Tool #30 of 104 is to have the right guide

“Luke 6:39 Jesus told a parable to his disciples: ‘Can one blind man guide another? Surely both will fall into a pit?” It is

“Luke 6:39 Jesus told a parable to his disciples: ‘Can one blind man guide another? Surely both will fall into a pit?”

It is not easy to live in a country where class defines which table you should sit on. The schools you attended provide you a ticket to a certain exclusive class. The challenge is at senior one, the decision of which school to attend is made on your behalf by the parents. And thereafter it is not easy to change!

For the less fortunate ones, wind throws you somewhere and you must do your best. That is where you come in. At school you must focus on intellectual firepower. Read. Play. And read more. And make friends. It is easy to pass school exams. All you need is to read. However, life exams are not easy. And that is where classification based on the school you went to may become an issue. The perception that is someone went to a school that is not among the known ones cannot be good.

That is how I lost an opportunity to work at one of the Big Four Firms in Botswana in 2007. I had just completed Association of Certified Chartered Accountant, ACCA, and emerged as one of the top finalists. I read a job opportunity advert on the Internet. I saw I met all the minimum requirements. I applied for the job. A month later, I received an email that I had been shortlisted. I was to do the interviews in South Africa. And the company was to send me an air ticket and hotel accommodation for one night.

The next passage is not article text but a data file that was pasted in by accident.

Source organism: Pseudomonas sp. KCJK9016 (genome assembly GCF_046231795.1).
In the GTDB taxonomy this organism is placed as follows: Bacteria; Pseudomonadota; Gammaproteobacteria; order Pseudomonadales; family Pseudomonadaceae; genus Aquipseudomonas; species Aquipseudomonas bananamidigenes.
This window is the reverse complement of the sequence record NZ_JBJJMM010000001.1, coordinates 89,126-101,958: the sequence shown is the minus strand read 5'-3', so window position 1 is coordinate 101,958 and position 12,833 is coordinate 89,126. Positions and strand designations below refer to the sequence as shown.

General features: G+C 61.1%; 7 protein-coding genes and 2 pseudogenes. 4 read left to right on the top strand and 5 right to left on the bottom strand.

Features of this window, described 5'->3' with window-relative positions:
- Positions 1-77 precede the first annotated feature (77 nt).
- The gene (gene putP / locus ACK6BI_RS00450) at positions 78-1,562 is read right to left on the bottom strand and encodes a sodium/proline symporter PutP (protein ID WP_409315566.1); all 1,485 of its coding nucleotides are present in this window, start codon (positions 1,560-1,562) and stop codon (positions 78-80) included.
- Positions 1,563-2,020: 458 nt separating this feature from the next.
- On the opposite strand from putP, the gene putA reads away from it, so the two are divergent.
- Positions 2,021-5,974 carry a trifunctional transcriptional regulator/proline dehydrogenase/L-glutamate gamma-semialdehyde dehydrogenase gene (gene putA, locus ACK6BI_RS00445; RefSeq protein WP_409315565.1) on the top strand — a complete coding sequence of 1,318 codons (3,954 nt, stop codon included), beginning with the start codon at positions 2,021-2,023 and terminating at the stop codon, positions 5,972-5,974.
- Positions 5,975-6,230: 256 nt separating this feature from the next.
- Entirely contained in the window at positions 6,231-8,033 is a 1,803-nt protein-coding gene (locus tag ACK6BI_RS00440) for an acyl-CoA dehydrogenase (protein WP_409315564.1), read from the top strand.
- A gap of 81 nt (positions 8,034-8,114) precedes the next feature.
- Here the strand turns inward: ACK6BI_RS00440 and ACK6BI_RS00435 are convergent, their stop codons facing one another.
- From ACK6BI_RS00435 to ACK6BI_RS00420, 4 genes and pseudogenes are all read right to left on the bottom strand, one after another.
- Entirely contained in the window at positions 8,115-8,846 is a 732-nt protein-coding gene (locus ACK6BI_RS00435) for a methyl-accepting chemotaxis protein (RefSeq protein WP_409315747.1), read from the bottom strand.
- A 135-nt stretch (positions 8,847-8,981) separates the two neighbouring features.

I was excited. That trip became my first time to get on an aeroplane. I arrived at J’burg International Airport and was gladly received by someone holding my name up on a placard. I was excited. I was like “I am this popular”? My interview time arrived. I walked in the wide board room with 10 panelist.

I had clearly underestimated what awaited for me. The job was a very senior one. They each asked me questions in turn from technical to behavioural to common sense. I did my best but it was not good enough.

Four hours later before my flight, I was called back. This time I met 4 of the 10 pannelists I had interacted with. They told me that I was not successful for the earlier position, for which they needed a more senior person for a regional role. However, if I wanted, two of them were partners for one of the Big Four Firm in Botswana and they would be willing to give me a job as a consultant. I was excited. “These guys have seen potential in me”, I told myself as I left the room. They asked me to give them names of my referees.

I had the names of people I looked up to at the time. These were my mentors. I came back to Kampala, I spoke to them and I was surprised one of them whom I had indicated as a referee talked me out of the idea. You don’t have to leave. Why go to work in Botswana. Stay here in Kampala. I actually regretted why I had indicated him as a referee. I hoped for the best for all others I told saw a huge opportunity for me to gain huge exposure at international level. Two months later, I received feedback on the opportunity. They had not taken me because one of my referees thought I was not yet ready for the job. And hear this: my referee had provided another name of another candidate who had gone through the right schools which they as big four firms usually hire from! It was like a bomb.

I had lost an opportunity because I looked up to a wrong mentor. Indeed, a heart full of hate can only produce and share hate, just like the one full of love can only share love. A blind man cannot lead another blind one. You need to find the right guide. Someone with presence of mind to think strategically for the better of society. So who is your mentor?

Wish you success.


Leave a Reply

Your email address will not be published.